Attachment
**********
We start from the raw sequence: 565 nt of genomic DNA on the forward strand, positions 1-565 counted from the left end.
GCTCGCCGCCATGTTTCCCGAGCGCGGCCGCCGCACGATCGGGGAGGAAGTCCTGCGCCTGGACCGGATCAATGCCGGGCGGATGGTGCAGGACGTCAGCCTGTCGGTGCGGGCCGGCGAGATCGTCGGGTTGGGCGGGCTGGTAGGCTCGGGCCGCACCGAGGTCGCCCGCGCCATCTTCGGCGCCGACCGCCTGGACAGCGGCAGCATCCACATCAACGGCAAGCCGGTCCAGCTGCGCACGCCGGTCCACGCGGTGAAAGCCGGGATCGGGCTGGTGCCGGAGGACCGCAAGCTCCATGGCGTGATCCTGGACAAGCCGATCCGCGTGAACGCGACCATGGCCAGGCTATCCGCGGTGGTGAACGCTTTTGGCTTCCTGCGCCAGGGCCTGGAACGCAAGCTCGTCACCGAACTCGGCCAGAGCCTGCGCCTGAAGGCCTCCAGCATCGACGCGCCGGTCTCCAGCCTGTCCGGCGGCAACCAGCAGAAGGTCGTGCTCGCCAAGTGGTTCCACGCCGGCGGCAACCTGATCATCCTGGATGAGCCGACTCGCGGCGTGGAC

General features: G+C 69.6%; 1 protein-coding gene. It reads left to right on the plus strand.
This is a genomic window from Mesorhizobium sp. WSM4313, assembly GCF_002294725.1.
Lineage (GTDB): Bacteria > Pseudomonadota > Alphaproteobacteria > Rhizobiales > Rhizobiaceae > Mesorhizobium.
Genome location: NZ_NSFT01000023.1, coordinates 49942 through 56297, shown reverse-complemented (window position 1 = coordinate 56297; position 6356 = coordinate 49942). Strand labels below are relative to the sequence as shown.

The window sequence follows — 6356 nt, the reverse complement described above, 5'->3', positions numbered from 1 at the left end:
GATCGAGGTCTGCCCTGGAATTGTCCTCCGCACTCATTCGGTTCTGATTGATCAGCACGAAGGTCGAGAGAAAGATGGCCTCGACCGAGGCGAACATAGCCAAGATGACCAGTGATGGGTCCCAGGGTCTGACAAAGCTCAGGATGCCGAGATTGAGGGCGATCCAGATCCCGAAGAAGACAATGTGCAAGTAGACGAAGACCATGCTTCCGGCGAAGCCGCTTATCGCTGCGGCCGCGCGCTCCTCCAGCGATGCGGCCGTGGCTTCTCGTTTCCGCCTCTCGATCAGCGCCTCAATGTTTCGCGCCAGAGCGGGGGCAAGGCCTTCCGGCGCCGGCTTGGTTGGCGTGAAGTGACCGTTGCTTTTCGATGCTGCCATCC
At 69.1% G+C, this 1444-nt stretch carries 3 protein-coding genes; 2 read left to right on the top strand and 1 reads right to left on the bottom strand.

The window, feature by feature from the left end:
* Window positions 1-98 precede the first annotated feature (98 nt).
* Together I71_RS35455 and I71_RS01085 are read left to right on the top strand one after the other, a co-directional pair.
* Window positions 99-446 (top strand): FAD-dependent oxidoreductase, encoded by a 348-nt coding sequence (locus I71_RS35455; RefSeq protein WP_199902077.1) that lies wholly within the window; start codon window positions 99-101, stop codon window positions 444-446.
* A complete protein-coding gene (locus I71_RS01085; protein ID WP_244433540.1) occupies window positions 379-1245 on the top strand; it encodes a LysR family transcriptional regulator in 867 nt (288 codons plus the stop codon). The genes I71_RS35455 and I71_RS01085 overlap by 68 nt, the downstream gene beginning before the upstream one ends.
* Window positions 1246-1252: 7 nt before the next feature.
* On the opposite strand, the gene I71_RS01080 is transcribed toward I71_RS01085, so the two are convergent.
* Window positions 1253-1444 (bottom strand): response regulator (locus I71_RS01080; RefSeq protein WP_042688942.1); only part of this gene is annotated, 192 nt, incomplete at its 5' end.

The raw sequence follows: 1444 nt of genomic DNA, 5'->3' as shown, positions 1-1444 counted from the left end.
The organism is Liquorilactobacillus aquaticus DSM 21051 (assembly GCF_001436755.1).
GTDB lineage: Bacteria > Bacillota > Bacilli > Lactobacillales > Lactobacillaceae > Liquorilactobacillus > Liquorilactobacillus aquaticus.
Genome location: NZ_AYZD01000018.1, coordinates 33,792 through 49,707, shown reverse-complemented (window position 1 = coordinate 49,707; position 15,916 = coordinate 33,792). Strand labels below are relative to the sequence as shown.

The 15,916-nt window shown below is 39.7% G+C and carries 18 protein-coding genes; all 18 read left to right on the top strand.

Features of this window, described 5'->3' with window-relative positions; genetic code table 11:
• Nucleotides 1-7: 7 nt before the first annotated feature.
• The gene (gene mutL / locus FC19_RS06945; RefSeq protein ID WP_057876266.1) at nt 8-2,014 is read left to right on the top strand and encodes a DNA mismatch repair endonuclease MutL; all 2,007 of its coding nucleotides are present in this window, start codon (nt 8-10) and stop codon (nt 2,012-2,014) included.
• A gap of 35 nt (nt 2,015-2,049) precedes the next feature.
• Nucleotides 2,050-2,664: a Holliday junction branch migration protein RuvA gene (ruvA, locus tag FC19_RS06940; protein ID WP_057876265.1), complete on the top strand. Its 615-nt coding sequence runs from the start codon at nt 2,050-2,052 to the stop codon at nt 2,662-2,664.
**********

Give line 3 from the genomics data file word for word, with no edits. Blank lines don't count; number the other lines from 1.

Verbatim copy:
General features: G+C 69.6%; 1 protein-coding gene. It reads left to right on the plus strand.